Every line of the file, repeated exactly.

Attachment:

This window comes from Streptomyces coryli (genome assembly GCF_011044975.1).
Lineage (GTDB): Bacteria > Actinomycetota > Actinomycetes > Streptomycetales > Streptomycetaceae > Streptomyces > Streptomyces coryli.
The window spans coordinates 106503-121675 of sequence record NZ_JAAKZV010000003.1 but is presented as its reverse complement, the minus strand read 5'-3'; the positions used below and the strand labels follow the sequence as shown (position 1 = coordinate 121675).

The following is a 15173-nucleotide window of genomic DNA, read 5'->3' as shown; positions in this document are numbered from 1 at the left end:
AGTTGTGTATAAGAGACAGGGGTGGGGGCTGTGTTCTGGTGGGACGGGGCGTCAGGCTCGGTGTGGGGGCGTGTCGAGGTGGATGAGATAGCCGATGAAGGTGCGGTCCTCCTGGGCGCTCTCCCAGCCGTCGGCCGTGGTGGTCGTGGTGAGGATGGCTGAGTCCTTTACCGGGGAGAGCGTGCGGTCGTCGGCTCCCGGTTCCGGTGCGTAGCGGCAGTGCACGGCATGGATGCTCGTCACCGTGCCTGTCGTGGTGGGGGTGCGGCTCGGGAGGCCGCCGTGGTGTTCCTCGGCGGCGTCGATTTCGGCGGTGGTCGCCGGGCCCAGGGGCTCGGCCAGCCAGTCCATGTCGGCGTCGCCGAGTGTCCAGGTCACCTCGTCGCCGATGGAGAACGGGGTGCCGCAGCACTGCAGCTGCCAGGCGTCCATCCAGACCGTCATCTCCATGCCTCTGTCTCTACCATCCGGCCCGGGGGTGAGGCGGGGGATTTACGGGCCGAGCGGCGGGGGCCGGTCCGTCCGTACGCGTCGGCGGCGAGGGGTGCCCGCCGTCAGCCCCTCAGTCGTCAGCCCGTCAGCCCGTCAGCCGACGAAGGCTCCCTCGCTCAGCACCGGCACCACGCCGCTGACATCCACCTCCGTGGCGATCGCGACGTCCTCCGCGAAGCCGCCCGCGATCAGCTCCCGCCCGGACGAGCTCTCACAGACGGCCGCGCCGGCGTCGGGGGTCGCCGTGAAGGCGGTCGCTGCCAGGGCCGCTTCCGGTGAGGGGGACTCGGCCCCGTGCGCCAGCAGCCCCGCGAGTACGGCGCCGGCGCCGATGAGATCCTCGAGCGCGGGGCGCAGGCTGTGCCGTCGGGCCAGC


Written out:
This window comes from Streptomyces coryli (genome assembly GCF_011044975.1).
Lineage (GTDB): Bacteria > Actinomycetota > Actinomycetes > Streptomycetales > Streptomycetaceae > Streptomyces > Streptomyces coryli.
The window spans coordinates 106503-121675 of sequence record NZ_JAAKZV010000003.1 but is presented as its reverse complement, the minus strand read 5'-3'; the positions used below and the strand labels follow the sequence as shown (position 1 = coordinate 121675).

The following is a 15173-nucleotide window of genomic DNA, read 5'->3' as shown; positions in this document are numbered from 1 at the left end:
AGTTGTGTATAAGAGACAGGGGTGGGGGCTGTGTTCTGGTGGGACGGGGCGTCAGGCTCGGTGTGGGGGCGTGTCGAGGTGGATGAGATAGCCGATGAAGGTGCGGTCCTCCTGGGCGCTCTCCCAGCCGTCGGCCGTGGTGGTCGTGGTGAGGATGGCTGAGTCCTTTACCGGGGAGAGCGTGCGGTCGTCGGCTCCCGGTTCCGGTGCGTAGCGGCAGTGCACGGCATGGATGCTCGTCACCGTGCCTGTCGTGGTGGGGGTGCGGCTCGGGAGGCCGCCGTGGTGTTCCTCGGCGGCGTCGATTTCGGCGGTGGTCGCCGGGCCCAGGGGCTCGGCCAGCCAGTCCATGTCGGCGTCGCCGAGTGTCCAGGTCACCTCGTCGCCGATGGAGAACGGGGTGCCGCAGCACTGCAGCTGCCAGGCGTCCATCCAGACCGTCATCTCCATGCCTCTGTCTCTACCATCCGGCCCGGGGGTGAGGCGGGGGATTTACGGGCCGAGCGGCGGGGGCCGGTCCGTCCGTACGCGTCGGCGGCGAGGGGTGCCCGCCGTCAGCCCCTCAGTCGTCAGCCCGTCAGCCCGTCAGCCGACGAAGGCTCCCTCGCTCAGCACCGGCACCACGCCGCTGACATCCACCTCCGTGGCGATCGCGACGTCCTCCGCGAAGCCGCCCGCGATCAGCTCCCGCCCGGACGAGCTCTCACAGACGGCCGCGCCGGCGTCGGGGGTCGCCGTGAAGGCGGTCGCTGCCAGGGCCGCTTCCGGTGAGGGGGACTCGGCCCCGTGCGCCAGCAGCCCCGCGAGTACGGCGCCGGCGCCGATGAGATCCTCGAGCGCGGGGCGCAGGCTGTGCCGTCGGGCCAGC